Sacramento River ( upper river )Salmon Season Opening Day Fish Report August 2, 2016

     Much anticipation had been building for the the opening of the upper Sacramento River from the Red Bluff diversion dam to the Deschutes Bridge in Anderson, Ca. With a disastrous start to the down river season opener on the Sacramento River below the Red Bluff diversion dam. Where literaly a half a dozen Sacramento River king salmon were retained by anglers over a 50 mile stretch of the Sacramento River from Ord Bend, Ca to the Red Bluff diversion dam in Red Bluff, Ca. Much similar to the previous 2015 Sacramento River season opener down river of the Red Bluff diversion dam. Although the lower river opener in 2015 was considered by most the worst on record. The up river king salmon season opener on August 1, 2015 was action packed and considered a very good opening day, with Sacramento River king salmon being caught by most anglers. The "Barge Hole" where a good majority of the up river action takes place, was loaded with Sacramento River king salmon. SalmonSacRiver.com Sacramento River salmon fishing guide Mike Rasmussen said, "there were times 10 to 15 boats were hooked up at one time in the hole." So as the opening day of the August 1, 2016 Sacramento River season opener grew closer, anticipation of a possible good day of salmon fishing grew as well. With most salmon fishing anglers and salmon fishing guides alike having not landed a Sacramento River king salmon in the previous two weeks of the open down river section, most salmon fishing enthusiast and the full time salmon fishing guides in Northern California converged on the "Barge Hole" for their hopes in finding some success catching the Sacramento River king salmon. The moment of truth would truth was here at last on this previous Monday August 1, 2016 at 5:07 am. Legal fish time for opening day.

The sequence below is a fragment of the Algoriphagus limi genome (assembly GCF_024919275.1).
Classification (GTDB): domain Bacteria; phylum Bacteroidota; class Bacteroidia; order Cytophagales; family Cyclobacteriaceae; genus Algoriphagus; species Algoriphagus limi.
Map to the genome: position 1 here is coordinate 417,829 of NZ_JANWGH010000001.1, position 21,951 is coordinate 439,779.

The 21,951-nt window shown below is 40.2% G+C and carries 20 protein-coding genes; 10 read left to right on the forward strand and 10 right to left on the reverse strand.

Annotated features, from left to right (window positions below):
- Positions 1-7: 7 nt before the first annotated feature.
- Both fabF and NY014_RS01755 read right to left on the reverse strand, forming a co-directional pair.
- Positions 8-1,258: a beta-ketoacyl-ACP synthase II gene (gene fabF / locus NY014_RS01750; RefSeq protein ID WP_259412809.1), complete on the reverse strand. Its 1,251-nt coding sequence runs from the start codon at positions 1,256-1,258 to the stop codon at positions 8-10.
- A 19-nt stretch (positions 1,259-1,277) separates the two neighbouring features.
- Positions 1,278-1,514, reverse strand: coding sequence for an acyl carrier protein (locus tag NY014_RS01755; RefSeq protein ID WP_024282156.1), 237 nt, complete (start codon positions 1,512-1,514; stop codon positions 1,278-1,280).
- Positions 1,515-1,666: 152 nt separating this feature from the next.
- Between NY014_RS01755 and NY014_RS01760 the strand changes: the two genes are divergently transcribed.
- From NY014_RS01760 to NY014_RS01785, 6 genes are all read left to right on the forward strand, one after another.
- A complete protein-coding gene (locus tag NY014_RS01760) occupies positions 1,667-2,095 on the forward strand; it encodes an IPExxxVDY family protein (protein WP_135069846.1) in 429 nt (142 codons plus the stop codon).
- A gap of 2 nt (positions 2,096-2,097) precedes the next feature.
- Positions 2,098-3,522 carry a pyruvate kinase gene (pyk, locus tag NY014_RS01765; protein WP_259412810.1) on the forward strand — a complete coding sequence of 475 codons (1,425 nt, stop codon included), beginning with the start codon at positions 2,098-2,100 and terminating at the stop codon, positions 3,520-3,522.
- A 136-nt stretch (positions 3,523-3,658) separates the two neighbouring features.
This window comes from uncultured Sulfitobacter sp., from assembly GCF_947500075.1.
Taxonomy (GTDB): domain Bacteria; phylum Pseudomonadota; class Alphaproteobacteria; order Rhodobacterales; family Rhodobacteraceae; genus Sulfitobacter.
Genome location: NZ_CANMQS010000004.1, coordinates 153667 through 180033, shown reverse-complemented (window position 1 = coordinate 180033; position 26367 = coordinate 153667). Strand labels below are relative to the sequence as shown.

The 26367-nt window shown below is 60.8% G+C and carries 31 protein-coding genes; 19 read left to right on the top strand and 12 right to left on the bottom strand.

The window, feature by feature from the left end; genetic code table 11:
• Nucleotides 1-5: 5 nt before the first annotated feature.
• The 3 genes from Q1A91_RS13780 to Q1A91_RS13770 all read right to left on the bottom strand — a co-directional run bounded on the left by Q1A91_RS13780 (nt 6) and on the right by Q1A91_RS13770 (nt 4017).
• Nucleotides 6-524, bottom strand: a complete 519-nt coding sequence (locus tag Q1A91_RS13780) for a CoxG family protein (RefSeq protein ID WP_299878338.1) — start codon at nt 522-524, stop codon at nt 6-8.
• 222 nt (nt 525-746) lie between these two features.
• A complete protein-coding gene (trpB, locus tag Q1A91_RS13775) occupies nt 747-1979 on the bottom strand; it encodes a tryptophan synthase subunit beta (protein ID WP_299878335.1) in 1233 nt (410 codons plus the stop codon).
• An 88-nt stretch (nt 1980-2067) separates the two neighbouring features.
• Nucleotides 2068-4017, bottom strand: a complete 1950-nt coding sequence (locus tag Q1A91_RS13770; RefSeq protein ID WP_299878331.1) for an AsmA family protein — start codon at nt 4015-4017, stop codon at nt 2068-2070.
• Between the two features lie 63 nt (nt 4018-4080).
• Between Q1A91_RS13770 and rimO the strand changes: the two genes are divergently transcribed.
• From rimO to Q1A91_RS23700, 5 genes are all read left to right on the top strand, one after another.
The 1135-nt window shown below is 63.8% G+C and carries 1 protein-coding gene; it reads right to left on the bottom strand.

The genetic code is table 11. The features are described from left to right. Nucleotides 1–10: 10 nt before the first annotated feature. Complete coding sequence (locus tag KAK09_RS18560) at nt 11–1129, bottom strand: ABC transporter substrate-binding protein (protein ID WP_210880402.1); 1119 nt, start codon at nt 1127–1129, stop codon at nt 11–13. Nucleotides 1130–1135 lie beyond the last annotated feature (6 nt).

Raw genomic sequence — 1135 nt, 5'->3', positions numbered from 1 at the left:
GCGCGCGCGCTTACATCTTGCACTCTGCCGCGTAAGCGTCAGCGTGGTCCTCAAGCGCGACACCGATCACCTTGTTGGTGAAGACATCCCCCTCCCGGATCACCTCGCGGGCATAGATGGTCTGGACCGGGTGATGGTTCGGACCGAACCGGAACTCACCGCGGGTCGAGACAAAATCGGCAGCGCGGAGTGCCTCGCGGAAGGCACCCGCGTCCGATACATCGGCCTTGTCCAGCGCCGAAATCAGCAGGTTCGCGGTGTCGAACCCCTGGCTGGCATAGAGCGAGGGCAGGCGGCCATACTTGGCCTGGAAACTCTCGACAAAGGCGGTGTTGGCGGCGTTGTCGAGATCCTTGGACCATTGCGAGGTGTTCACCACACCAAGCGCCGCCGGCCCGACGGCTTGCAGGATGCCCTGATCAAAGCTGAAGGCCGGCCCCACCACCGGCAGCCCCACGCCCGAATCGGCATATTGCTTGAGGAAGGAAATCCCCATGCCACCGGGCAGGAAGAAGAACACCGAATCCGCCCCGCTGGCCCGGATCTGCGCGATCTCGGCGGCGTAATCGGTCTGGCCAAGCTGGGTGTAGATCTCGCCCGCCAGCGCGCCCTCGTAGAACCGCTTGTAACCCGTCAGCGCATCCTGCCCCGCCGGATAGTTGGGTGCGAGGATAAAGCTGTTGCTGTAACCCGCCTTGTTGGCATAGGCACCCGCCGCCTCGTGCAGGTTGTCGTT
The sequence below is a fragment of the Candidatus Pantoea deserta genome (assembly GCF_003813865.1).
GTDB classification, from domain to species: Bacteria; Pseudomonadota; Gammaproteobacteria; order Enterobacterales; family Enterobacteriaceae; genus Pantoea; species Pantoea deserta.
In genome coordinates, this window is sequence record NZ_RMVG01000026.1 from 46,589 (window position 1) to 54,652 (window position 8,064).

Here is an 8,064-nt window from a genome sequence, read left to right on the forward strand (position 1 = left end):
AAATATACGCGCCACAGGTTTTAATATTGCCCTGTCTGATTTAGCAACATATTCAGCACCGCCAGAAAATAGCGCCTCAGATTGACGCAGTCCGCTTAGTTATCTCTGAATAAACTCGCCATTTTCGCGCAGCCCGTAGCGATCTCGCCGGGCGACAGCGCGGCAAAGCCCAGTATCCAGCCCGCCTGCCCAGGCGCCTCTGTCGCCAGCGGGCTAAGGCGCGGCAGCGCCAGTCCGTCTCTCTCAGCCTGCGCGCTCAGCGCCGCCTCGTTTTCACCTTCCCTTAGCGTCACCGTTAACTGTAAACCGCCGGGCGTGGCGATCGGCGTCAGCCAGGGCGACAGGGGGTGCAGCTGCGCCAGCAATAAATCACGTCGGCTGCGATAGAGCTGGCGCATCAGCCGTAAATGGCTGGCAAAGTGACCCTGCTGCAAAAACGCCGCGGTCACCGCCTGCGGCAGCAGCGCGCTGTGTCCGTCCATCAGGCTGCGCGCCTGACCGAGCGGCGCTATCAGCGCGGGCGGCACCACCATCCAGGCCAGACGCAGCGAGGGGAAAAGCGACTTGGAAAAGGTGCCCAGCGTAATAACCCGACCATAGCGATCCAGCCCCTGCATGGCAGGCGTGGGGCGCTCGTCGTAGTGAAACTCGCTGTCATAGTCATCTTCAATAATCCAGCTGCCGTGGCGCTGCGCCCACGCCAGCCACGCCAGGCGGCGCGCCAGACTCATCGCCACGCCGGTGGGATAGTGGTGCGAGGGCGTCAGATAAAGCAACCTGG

5:07 am on August 1, 2016 came with the Barge Hole being littered with white anchor lights and red and green navigation lights scattered through the hole from top to bottom. The early morning light allowed the view of what was expected to be complete chaos with a dozen of the 50+ boats hooking up a king Salmon as the lures from the anglers hit the bottom at 5:07.  Mike Rasmussen of SalmonSacRiver.com was at the Barge Hole opening morning and when asked how the salmon fishing went, Mike replied. " All the familiar faces, friends, and boats showed up ready to rock and roll with high expectations and anticipation at a climax. At 5:15am when 10 boats should be fighting Sacramento River king salmon at the same time, the guides closest to me gave me the same blank stare and shoulder shrug I was giving them. We all knew what was going to transpire in the hours to come. Not much. The salmon just weren't there."  Over all on opening day at around 3:30 when fish and game research fish counters stationed at all the boat ramps on the upper Sacramento River and the boat crew reported that only 16 salmon had been caught through out the upper river section. One of the worst opening days most angers reported ever seeing at the Barge Hole. Mike Rasmussen with SalmonSacRiver.com reported landing some nice bright fish and loosing a couple as well after the lack of action and the 107 degree daytime air temps drove everybody but a few dedicated and stubborn anglers off the water around 3:00 pm. "I never got my first bite until around 2:30 pm when the hole started to empty out as people simply lost hope and interest. With the boats nearly gone most of the hole was open for fishing where ever you wanted instead of having to fish big lead close to your boat to prevent tangling up with other anglers only feet away. Once it got quiet I was simply able to put my kwikfish in several places that had not had a single line in all day because the condition don't allow this type of fishing with too many boats in a close proximity. I was able to pick off a few salmon that had run and hid in places they were not being harassed in."  Explained Mike Rasmussen of SalmonSacRiver.com when asked how he had done.